In my time heading the Excellence Programs at AAM (including MAP and Accreditation) it was always a challenge to coax, cajole or even gently bully museums into producing well-tailored risk management plans.
AAM staff tried disseminating standards, writing books and compiling sample documents. (Turns out sample documents can backfire. I reviewed one emergency response plan which seemed strangely familiar, checked Google Maps and found that the assembly site specified for staff after evacuation was in…a different city than the museum. Oops.)
My current focus on the long-term future gives me a new perspective on risk management. I sometimes find myself reading the news, shaking my head and thinking things like “that museum spent $45 million on new buildings which are, oh, let’s see, 200 yards from the Gulf Coast?!”
|Flooded collections storage in Montreal Museum of Contemporary Art, from torrential storm on May 29, 2012|
Depending on where your museum is, maybe the issue isn’t storm surge or rising sea levels. Maybe the risk is drought & wildfires, tornados or other severe weather. In any case, the historical data on frequency of these events becomes less useful for predicting current risk as climate change accelerates. (Basically, hundred year floods aren’t as scarce as they used to be.)
So this is a brief plea for you to keep environmental trends on your radar as you develop your museum’s risk management policies, and for you to make short term plans in a long-term context.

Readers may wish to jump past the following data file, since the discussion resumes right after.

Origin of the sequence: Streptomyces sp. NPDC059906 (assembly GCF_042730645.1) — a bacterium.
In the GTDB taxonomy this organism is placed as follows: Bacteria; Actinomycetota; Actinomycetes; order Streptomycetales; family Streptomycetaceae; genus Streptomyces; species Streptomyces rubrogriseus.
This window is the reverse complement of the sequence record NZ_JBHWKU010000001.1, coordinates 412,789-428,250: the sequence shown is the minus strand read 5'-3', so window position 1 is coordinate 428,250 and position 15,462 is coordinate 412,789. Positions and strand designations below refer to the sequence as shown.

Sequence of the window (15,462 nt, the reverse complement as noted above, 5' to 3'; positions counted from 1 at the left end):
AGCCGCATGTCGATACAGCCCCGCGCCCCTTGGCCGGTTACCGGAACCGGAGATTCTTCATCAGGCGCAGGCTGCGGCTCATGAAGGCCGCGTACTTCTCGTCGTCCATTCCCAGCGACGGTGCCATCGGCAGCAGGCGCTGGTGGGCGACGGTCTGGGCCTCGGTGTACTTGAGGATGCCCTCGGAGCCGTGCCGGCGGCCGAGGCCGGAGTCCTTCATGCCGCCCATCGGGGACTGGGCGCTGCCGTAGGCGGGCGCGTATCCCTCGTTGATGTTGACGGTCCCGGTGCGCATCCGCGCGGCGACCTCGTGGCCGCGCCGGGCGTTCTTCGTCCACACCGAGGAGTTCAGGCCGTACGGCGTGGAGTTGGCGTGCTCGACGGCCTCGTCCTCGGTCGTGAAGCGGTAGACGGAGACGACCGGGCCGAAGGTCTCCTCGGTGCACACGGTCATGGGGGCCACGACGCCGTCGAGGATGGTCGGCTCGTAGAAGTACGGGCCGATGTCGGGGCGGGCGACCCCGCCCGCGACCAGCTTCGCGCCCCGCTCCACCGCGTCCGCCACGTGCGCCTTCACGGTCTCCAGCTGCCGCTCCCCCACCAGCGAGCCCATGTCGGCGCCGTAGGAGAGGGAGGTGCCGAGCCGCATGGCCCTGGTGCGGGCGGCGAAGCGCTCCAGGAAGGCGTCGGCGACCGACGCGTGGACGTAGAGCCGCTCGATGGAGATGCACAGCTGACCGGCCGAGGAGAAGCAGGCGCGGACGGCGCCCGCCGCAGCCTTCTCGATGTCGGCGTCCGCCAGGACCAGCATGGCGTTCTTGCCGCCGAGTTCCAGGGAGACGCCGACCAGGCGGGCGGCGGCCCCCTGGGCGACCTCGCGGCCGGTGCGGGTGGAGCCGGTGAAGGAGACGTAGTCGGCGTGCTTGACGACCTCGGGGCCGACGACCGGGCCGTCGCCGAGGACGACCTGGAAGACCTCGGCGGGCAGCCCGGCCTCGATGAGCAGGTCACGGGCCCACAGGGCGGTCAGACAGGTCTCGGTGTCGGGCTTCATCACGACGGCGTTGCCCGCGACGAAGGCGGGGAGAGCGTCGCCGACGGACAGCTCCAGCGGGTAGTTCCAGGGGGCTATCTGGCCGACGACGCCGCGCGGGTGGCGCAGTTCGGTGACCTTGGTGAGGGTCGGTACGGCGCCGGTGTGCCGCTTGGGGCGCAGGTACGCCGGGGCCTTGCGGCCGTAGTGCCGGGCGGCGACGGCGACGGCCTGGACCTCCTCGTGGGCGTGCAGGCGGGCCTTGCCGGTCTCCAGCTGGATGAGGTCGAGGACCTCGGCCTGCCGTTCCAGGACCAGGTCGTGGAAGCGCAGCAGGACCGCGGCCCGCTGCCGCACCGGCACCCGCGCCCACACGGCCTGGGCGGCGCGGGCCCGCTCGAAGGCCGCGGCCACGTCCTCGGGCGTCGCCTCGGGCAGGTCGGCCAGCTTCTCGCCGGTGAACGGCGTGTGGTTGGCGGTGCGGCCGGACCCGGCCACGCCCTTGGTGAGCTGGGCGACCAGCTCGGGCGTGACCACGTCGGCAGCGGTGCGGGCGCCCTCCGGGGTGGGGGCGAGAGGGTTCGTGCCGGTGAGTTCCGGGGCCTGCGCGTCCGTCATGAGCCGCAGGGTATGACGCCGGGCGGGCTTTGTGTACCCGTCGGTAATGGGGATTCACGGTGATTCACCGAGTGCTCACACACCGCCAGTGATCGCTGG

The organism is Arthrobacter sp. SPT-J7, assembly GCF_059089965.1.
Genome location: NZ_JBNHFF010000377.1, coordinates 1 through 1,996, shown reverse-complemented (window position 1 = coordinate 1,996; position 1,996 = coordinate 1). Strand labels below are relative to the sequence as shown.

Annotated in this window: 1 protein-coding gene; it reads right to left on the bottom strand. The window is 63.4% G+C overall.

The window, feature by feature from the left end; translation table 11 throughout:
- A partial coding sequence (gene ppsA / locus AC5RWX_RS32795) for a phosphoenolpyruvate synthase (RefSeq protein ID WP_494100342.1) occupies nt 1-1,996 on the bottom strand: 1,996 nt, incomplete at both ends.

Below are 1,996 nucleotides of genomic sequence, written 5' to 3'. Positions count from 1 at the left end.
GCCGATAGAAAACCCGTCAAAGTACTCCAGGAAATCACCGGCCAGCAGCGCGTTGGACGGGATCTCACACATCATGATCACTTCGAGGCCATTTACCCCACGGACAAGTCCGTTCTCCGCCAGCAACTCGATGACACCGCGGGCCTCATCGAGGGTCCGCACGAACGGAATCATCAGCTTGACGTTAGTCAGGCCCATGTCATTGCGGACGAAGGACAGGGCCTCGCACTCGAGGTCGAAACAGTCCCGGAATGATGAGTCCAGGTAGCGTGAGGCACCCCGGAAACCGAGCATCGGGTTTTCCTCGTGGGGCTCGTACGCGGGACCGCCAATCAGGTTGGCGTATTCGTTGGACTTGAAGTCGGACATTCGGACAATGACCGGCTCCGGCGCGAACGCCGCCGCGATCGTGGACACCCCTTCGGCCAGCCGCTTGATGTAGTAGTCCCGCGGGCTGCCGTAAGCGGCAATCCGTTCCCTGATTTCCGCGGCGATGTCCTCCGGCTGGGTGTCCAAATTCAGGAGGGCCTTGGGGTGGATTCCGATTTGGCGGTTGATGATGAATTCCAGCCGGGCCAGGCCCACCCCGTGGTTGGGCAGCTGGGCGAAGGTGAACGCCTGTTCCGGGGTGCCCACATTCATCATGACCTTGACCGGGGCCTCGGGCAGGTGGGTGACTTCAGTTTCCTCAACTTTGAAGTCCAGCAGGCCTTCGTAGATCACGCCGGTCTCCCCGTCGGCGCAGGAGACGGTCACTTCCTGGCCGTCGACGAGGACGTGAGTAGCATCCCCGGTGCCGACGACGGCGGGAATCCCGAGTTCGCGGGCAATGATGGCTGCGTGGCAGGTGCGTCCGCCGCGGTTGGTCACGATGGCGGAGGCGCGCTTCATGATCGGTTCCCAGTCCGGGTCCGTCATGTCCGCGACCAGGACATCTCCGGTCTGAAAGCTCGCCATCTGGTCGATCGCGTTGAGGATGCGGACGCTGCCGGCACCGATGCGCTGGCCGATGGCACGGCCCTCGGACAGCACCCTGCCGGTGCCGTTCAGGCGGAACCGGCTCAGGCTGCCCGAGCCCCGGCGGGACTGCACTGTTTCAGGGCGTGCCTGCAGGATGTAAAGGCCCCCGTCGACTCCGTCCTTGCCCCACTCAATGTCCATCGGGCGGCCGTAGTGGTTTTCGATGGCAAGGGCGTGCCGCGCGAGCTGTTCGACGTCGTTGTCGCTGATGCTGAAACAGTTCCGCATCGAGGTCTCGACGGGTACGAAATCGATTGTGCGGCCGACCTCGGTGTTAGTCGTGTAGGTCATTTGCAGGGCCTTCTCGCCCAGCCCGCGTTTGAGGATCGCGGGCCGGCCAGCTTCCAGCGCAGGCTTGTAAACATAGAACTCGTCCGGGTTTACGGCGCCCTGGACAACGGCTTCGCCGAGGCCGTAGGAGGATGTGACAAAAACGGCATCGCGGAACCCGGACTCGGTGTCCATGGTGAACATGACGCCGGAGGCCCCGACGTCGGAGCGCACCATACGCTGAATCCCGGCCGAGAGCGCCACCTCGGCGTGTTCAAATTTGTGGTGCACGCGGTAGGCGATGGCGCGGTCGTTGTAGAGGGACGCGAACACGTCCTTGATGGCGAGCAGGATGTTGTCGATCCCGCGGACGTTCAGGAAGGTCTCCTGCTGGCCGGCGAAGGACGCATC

Apropos of rising tides, here are some tools you should check out if you are near a coastline (or even upstream on a tidal river.)
Surging Seas (SS) provides interactive maps showing threats from sea level rise and storm surge for over 3000 coastal towns and cities the continental US, searchable by city, county or zip code. The site also links to fact sheets on storm surge and sea level by state, to any plans and reports produced by states, regions or municipalities, and to the full Surging Seas report. (SS is a project of Climate Central, a project funded by various government agencies, philanthropic foundations and universities to compile and disseminate research on climate change.)
Here is another mapping tool for looking at rising sea level impact, from the National Oceanic and Atmospheric Administration. It doesn’t make projections about sea level rise, but it lets you play with parameters and test out various scenarios.
For projections on sea level rise, check out this data from the Intergovernmental Panel on Climate Change. The outer level projections are premised on accelerated melting of ice sheets in Greenland and Antarctica—a worst case scenario showing an increase in mean global sea level of 80 cm, or a little over 2 ½ feet, by 2100 (though some argue even this is a conservative estimate). Your museum’s risk assessment, though, should take into account local factors such as coastal erosion, subsidence, storm size and frequency, etc—hence the importance of the locality-specific risk maps I listed first.
And if you want to throw data to the wind and just get silly, check out Burrito Justice’s vision of the “San Francisco Archipelago” in 2070. (Untenable premise: 200 foot rise in sea level. For more realistic SF projections, check here.) How many SF museums are underwater in THIS map?
|Credit: Map of San Francisco Archipelago 2070 from BurritoJustice.com|